The International Monetary Fund (IMF) released a statement on 29th September following its ninth review mission to Malawi between 14 and 28 September. In summary, the statement concluded that Malawi missed a few targets and hence new targets were set. The IMF has now agreed with the Malawi Government to extend the programme from its original end-December 2016 to mid-2017.
The head and tail of this extension is that agreed certain targets of the programme have not been met. In other words, the patient did not adhere to the prescribed drug regime and, as a result, the treatment has to continue beyond the original schedule. This patient is still in trouble, the patient might be getting better or getting worse, what is certain is that the patient has not been cured. This patient called Malawi needs to continue being on treatment until mid-2017. I am not sure whether I should celebrate or get angry at this extension.
The IMF uses various loan instruments that are tailored to different countries depending on their balance of payments (BoP) needs and the specific circumstances of each country. Countries which are classified as Low-Income-Countries (Lics), the group in which our wonderful Malawi has become a permanent member of, may borrow on concessional terms. The advantage of concessionary loans is that they currently carry a zero interest rate.
Under the concessional loans, the IMF uses three types of instruments. The first is the Extended Credit Facility (ECF). This is a medium-term support to countries facing “protracted” BoP problems. The fact that Malawi is on this programme is a testimony that our problems have been protracted. The second type of instrument is called the Standby Credit Facility (SCF) and instruments that provided technical assistance to Lics with short-term or potential BoP problems and finally there is the Rapid Credit Facility (RCF) which applies to Lics facing urgent BoP needs. This, therefore, means to me that any extension of the ECF programme for Malawi is never something to celebrate! We should not celebrate the fact that the patient’s treatment is continuing beyond the original doctor’s predicted prognosis due to the fact that the patient did not meet all the requirements of the prescription.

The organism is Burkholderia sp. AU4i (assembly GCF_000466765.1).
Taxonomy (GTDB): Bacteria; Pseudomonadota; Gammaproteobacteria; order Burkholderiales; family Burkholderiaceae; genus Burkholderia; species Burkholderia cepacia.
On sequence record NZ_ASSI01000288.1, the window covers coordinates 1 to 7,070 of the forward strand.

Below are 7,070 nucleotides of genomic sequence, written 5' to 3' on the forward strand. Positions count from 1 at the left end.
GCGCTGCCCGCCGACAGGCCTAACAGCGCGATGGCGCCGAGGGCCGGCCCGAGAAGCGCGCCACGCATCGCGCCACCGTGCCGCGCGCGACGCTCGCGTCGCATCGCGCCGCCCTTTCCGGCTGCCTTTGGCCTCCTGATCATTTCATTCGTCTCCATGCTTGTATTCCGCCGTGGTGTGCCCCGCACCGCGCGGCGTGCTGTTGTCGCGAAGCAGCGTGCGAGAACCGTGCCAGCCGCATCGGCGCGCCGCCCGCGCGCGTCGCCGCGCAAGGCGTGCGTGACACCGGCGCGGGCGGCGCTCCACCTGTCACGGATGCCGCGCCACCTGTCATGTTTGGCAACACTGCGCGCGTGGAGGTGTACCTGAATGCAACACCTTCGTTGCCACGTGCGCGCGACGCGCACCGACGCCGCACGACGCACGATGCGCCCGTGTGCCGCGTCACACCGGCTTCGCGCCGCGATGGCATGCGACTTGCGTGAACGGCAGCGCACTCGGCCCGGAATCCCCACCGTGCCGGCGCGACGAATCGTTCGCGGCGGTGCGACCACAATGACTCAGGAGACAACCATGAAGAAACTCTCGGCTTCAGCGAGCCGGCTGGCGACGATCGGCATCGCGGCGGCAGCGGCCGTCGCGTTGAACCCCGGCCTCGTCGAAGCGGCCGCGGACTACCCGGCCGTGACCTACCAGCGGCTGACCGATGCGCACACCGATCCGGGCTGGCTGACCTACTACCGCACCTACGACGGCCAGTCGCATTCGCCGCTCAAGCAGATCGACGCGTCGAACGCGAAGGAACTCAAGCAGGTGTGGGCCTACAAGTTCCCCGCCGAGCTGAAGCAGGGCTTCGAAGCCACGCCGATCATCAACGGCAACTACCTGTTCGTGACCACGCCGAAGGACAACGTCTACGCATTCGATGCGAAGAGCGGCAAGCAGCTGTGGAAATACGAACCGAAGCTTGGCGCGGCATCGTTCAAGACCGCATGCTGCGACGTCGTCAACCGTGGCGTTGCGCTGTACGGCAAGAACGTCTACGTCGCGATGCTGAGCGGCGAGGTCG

In fact, the World Economic Outlook released by the IMF last week at the IMF/World Bank Annual meetings estimates that the country’s economy will only grow by 2.7 percent in 2016, this is below the three percent estimated by the same institution in April 2016. Compare this to the overly optimistic projections of 5.1 percent the Ministry of Finance used in the preparation of the budget. However, the Nutcracker is not surprised; this is the same minister who in August 2015 was quoted as saying “we have taken bold steps to jump-start the economy and I am certain that next year, you will be clapping hands to government”. I do not doubt the fact that the steps were taken but I cannot remember any single Malawian clapping hands in May 2016 when inflation was 21.5 percent and by June 2016 it had edged upwards to 22.6 percent!
The question perhaps we should be asking is what is really wrong with the economy? What is the real disease this patient called Malawi is suffering from? Why is it that every time the patient gets some treatment, the patient does not get cured? Why have the local and international doctors not found a real cure beyond these superficial clinical analyses of why the patient is in trouble? Hoping that Malawi will get better due by good will and good intentions is not working. Without taking decisive actions and proper policy decisions simply hoping for projected upturn of tobacco prices in 2017, good rains this agricultural year (all of which are not under our control), may indeed be building castles in the air.
This patient, instead of taking the problems head-on, is not only too shy of confronting the fundamentals but is also too scared of facing real realities. His mindset is corrupt, false, fraudulent, opportunistic and potently predatory. This is the patient that is Malawi. Is the patient beyond redemption? Obviously no!
What is wrong with the economy has been wrong for too long in the name of corruption and rent seeking. The institutionalisation of corruption has reduced the job of governance to merely sharing public money. A successful Malawian i s synonymous to someone who has the greatest ability to devise legitimate activities and projects with which to steal public resources. It has now become common in the establishment that a public officer does not have to produce plans of how to develop and empower the people. His mind is focused on how to steal public money in one way or the other. Not how to build roads, schools and hospitals or power plants but how to use these noble projects to fill his personal pockets and car boots. And until the patient undergoes a fundamental mindset, whatever kind of concoction of strong economic antibiotics will not save them. This patient is fast developing a drug-resistant strain of corruption.
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